Posted 2:00 PM 3/22/2013 by Robert Preidt
FRIDAY, March 22 (HealthDay News) -- If physicians think their own fitness is important, chances are they'll advise exercise for their patients too, a new study finds.
The research found that physically fit doctors were more likely to push for physical activity in patients than inactive (More)
Posted 2:00 PM 3/21/2013 by By Kathleen Doheny
THURSDAY, March 21 (HealthDay News) -- Those convenient, prepackaged meals and snacks for toddlers may contain worrisome levels of salt, U.S. researchers report.
More than three quarters of 90 toddler meals evaluated by the U.S. Centers for Disease Control and Prevention were high in (More)
Posted 3:00 PM 3/19/2013 by By Steven Reinberg
TUESDAY, March 19 (HealthDay News) -- Anxiety and depression coupled with heart disease triples the risk of death compared to cardiac trouble alone, researchers have found.
Among heart patients, anxiety can double the risk of dying from any cause, the study authors noted, and depression (More)
Posted 3:00 PM 3/18/2013 by Robert Preidt
MONDAY, March 18 (HealthDay News) -- Does a common test of blood pressure in the ankle help gauge heart disease risk for adults without any symptoms? A new government-appointed panel says there's just not enough evidence to say yes or no on the issue at this time.
In a statement issued (More)
Posted 7:00 AM 3/15/2013 by By Steven Reinberg
FRIDAY, March 15 (HealthDay News) -- Black Americans who take vitamin D supplements may significantly lower their blood pressure, a new study suggests.
"Compared with other races, blacks in the United States are more likely to have vitamin D deficiency and more likely to have high blood (More)
Posted 3:00 PM 3/14/2013 by Robert Preidt
THURSDAY, March 14 (HealthDay News) -- Large day-to-day blood pressure changes in blacks with kidney disease are associated with an increased risk of premature death, a new study suggests.
The findings emphasize the importance of routine blood pressure checks in kidney disease patients and (More)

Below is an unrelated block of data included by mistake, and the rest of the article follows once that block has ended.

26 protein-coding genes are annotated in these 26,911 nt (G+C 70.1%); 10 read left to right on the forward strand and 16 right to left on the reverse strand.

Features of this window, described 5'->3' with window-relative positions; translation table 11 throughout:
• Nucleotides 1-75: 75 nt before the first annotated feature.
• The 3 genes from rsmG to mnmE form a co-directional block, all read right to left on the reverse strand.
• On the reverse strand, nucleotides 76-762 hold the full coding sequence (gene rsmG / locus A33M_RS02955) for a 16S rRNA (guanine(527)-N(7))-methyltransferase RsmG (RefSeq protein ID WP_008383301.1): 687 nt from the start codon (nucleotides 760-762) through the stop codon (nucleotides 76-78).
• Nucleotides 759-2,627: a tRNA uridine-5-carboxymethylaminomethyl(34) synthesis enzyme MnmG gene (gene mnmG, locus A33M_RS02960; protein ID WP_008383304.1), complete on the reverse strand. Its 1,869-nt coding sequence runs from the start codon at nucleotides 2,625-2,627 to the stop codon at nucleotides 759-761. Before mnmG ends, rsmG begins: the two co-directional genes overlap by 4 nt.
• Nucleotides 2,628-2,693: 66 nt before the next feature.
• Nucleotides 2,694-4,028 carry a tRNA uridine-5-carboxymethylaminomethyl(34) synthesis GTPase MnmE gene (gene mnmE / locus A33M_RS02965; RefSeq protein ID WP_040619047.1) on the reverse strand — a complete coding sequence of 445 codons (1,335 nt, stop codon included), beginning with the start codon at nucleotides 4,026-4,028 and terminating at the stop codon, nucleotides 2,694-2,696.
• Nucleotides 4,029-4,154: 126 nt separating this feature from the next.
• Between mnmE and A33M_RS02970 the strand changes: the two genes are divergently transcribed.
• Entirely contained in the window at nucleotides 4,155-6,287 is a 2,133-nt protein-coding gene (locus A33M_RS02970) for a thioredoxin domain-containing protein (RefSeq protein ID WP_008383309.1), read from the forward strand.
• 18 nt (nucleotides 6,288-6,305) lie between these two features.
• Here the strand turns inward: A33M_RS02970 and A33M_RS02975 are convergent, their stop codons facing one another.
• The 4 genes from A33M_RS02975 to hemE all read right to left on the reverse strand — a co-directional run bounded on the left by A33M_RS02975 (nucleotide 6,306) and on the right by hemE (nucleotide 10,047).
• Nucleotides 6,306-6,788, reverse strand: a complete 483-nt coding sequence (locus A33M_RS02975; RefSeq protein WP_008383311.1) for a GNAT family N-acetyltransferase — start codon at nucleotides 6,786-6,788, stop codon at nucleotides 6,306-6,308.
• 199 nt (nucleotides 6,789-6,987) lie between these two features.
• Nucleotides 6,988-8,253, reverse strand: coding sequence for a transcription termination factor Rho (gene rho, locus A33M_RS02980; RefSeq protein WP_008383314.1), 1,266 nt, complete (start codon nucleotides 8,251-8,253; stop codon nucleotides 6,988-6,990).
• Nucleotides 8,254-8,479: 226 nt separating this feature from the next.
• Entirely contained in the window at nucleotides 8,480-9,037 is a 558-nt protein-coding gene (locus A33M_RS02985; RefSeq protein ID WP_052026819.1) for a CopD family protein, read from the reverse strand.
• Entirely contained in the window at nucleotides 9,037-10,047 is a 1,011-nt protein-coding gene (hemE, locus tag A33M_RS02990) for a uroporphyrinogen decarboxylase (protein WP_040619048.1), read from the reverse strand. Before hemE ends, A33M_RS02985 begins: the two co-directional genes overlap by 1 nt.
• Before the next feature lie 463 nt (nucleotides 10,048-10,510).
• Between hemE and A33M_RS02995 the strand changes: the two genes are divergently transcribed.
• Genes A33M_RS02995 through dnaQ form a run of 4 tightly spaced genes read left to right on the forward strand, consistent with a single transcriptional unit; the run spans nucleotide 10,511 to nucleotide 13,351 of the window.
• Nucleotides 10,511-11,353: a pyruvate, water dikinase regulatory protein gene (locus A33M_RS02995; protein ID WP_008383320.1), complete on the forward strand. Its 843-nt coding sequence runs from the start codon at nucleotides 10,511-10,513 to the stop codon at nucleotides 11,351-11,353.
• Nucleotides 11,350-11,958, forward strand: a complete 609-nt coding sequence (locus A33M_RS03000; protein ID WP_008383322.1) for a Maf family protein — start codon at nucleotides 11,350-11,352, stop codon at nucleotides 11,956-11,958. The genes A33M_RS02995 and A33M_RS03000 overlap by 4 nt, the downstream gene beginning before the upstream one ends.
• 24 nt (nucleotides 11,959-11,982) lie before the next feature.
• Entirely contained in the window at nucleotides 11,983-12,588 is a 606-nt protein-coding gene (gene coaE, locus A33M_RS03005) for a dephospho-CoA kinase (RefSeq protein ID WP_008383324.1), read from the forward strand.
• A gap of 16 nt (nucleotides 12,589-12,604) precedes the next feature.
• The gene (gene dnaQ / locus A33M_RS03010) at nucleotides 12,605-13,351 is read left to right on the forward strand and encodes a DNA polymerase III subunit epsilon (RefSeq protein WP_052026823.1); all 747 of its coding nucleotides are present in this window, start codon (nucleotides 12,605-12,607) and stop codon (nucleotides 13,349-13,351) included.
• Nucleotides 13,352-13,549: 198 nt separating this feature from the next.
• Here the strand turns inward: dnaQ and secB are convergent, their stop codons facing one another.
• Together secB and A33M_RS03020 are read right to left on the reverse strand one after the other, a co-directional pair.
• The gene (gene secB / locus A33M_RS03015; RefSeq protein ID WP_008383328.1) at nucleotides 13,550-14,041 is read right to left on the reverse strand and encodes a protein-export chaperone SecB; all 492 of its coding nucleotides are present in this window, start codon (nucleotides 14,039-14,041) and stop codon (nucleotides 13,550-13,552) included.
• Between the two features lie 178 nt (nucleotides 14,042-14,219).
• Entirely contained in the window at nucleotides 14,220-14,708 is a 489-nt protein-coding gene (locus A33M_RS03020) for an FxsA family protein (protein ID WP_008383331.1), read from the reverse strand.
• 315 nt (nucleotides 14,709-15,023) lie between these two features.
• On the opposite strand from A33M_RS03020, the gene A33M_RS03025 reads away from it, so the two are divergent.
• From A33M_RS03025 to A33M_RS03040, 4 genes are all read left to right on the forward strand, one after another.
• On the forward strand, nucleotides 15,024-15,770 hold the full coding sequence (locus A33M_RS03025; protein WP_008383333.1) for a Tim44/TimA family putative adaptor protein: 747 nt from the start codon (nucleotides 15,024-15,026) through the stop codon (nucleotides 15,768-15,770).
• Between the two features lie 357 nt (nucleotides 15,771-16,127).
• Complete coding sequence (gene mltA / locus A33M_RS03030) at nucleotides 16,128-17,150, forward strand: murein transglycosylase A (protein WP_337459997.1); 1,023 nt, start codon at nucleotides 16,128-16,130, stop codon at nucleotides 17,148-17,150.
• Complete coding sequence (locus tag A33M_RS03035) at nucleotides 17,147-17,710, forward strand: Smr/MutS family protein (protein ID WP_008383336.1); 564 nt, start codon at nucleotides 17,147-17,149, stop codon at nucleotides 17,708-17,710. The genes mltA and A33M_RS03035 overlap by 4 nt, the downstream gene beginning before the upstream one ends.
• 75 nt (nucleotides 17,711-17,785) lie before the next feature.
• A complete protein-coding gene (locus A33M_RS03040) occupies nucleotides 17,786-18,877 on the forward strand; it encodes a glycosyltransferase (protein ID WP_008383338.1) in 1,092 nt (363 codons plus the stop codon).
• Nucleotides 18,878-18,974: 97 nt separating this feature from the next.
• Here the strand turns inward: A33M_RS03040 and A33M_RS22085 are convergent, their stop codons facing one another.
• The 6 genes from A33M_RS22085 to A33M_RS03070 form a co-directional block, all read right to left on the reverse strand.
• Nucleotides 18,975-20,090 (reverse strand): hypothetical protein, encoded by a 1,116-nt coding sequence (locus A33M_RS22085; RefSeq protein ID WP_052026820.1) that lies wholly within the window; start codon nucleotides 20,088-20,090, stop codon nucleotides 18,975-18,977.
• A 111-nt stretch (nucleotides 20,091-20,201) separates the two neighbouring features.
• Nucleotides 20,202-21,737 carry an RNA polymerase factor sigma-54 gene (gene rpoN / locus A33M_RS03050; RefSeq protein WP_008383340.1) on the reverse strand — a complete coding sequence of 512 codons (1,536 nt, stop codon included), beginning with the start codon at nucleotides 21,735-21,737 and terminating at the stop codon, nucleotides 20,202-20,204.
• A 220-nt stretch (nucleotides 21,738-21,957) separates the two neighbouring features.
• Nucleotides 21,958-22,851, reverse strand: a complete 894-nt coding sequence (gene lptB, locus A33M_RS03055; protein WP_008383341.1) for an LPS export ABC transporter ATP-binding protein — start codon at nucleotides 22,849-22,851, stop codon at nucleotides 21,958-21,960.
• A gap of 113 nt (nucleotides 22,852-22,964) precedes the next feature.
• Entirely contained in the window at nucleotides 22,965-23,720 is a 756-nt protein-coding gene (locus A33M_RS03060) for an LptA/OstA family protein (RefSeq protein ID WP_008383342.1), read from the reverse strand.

Posted 12:00 PM 3/13/2013 by By Steven Reinberg
WEDNESDAY, March 13 (HealthDay News) -- Flu vaccines protect people by activating white blood cells that, in turn, boost the development of antibodies to the flu, a new study suggests.
The finding may lead to more effective vaccines -- especially for people whose immune system isn't robust (More)
Posted 10:00 AM 3/12/2013 by By E.J. Mundell
TUESDAY, March 12 (HealthDay News) -- A simple blood test conducted annually in your primary care doctor's office might be a first step in preventing heart failure, a new study suggests.
The next steps include getting a diagnostic echocardiogram and then receiving coordinated care between (More)
Posted 12:00 PM 3/11/2013 by Robert Preidt
MONDAY, March 11 (HealthDay News) -- Non-emergency coronary angioplasty is as safe and effective at hospitals with no on-site heart surgery services as it is at hospitals that have such services, according to a new study.
Coronary angioplasty is a procedure to (More)
Posted 8:00 PM 3/10/2013 by By E.J. Mundell
SUNDAY, March 10 (HealthDay News) -- Unwrapping the mysteries of the leading killer of modern-day humans, researchers have found evidence of heart disease in ancient mummies from around the globe.
The study also questions assumptions about what causes the illness, since it seems to have (More)
Posted 12:00 PM 3/9/2013 by Robert Preidt
SATURDAY, March 9 (HealthDay News) -- Combining the vitamin niacin with a cholesterol-lowering statin drug appears to offer patients no benefit and may also increase side effects, a new study indicates.
It's a disappointing result from the largest-ever study of niacin for heart patients (More)
Posted 5:00 AM 3/8/2013 by Diana Kohnle
(HealthDay News) -- A cardiac stress test is designed to measure how well your heart is able to perform when it is under physical stress. It also is used to help diagnose heart problems.
The National Heart, Lung, and Blood Institute lists these reasons why you may need a stress test:(More)...
Posted 10:00 AM 3/7/2013 by Robert Preidt
THURSDAY, March 7 (HealthDay News) -- The more you're exposed to secondhand tobacco smoke, the more likely you are to develop early signs of heart disease, a new study indicates.
The findings suggest that exposure to secondhand smoke may be more dangerous than previously thought, according (More)